Ds may get degrees, but can a lack of extracurriculars cost you a job?

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Paul Dawson

Getting a degree is hard enough, but what happens when you have the societal pressure of pushing to do more?

A degree in any subject is an extremely difficult thing to obtain. It takes years of hard work, countless hours spent studying, and an extreme amount of stress and grinding just to gain something that might allow you to live the life you want. This is why it leaves me more than a little bit confused as to why students are expected to go out and do more as if a degree isn’t enough. 

Now I understand how this may come across: some millennials getting annoyed because they’re being asked to do “a little more”. But trust me, this isn’t my intention whatsoever; I’m just trying to explain my perspective. I believe that it is massively unfair on students for society to expect so much beyond a degree. 

Student life is a little freedom before you plunge deep into the gritty reality of the working world. This is a time in our lives when you can find yourself, no matter how cheesy it may sound. Student life is stressful at the best of times, so when students have free time it’s understandable why they avoid the confines of working to have memorable experiences, even if it might just be drinking pints with their friends. Students should be allowed to use their free-time in whatever way they see fit, and shouldn’t be pressured by society to go and “do more”. There is an extraordinary amount of pressure from the world for students to do more and be more. 

However, this isn’t possible for everyone. Life at university is extremely difficult, and the wealth of deadlines and assessments is enough to bring anyone to their lowest. Hannah Morrish, a psychotherapist and the higher education lead at The Student Room, put it brilliantly when she said: “The pressure to be successful and get a lucrative job role after graduation is high. Students worry that it won’t work out and they won’t achieve success or personal return on investment.” This excellently represents the thoughts of a large number of students who suffer from great expectations associated with university.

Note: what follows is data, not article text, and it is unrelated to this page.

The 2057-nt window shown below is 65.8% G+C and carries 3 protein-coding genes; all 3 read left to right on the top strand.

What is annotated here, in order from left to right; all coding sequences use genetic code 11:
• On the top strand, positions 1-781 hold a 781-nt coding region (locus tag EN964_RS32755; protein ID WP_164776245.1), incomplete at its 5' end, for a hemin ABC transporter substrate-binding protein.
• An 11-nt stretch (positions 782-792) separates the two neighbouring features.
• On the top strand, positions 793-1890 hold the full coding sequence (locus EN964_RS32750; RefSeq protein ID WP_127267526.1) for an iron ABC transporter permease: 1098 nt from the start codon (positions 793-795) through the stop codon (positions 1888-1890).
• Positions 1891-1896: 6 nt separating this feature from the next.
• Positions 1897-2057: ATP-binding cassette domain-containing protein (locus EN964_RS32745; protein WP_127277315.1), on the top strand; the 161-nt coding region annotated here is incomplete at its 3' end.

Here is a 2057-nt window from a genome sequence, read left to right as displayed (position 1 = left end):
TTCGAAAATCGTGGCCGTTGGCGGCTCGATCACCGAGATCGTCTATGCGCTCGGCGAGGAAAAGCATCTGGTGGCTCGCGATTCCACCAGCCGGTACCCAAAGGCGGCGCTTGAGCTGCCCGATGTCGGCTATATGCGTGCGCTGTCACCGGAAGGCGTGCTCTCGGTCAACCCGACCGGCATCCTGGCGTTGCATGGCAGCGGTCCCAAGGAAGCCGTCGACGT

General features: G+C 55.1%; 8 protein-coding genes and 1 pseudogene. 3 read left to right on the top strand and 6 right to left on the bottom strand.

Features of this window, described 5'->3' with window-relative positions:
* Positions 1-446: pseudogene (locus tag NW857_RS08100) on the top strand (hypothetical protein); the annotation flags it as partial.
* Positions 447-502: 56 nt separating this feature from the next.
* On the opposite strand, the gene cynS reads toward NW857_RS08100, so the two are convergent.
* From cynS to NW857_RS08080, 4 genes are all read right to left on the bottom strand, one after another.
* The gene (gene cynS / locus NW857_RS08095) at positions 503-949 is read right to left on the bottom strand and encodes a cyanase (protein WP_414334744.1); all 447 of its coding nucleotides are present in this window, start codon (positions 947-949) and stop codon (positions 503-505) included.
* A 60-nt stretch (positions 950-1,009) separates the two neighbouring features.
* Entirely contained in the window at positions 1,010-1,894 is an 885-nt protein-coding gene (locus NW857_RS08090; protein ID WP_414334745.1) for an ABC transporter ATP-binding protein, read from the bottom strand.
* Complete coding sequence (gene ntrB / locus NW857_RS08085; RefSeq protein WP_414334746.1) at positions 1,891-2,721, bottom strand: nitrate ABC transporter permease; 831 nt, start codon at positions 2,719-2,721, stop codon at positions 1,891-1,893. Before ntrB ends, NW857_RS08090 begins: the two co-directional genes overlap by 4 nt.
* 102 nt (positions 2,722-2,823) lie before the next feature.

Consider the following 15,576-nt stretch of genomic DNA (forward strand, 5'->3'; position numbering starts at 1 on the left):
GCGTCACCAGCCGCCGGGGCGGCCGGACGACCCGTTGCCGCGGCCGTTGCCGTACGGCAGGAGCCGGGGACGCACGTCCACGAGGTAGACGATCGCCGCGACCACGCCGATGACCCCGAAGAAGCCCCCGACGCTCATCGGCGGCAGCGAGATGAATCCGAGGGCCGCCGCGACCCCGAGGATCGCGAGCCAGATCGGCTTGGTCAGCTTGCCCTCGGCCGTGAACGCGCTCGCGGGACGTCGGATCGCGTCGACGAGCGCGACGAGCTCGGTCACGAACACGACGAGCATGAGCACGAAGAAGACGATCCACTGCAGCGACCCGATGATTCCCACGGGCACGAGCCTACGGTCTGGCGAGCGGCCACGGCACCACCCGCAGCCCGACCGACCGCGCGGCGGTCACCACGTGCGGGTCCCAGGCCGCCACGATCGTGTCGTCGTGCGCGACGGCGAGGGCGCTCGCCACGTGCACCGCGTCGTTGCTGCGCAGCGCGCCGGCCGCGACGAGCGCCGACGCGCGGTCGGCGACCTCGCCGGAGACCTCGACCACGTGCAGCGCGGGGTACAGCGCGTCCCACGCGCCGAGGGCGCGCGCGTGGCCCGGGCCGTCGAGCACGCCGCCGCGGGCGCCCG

The pressures and stress of a degree being enough allows for a discussion about mental health amongst the student community, as people seemingly forget about the poor mental health of students. The pressure of a degree often leaves many suffering from a vast amount of mental health problems, ranging from anxiety to depression. Research from The Insight Network, which involved 400,000 students and 140 universities around the country, found out that nine out of ten students suffer from some form of anxiety and a third admitted to suffering from loneliness. 

The association between your degree and stress is clear and ranges from first-year students, to those doing masters and a PhD. It can range from first-year students struggling to adapt to life away from home and the pressure to succeed, to PhD students feeling the pressure of obtaining a grant. So it’s of no surprise that an NUS Survey found out that nine out of ten students admit to suffering from stress. 

Overall, the substantial pressure and the great expectations surrounding a degree are ridiculous for many students. The endless hours of grinding out the best possible work leave many exhausted and dead on their feet, so by adding in the extra societal pressure to do more results in students dealing with mental health issues. The idea of a degree not being enough is a joke. A degree is more than enough, and students should do whatever they feel comfortable doing.


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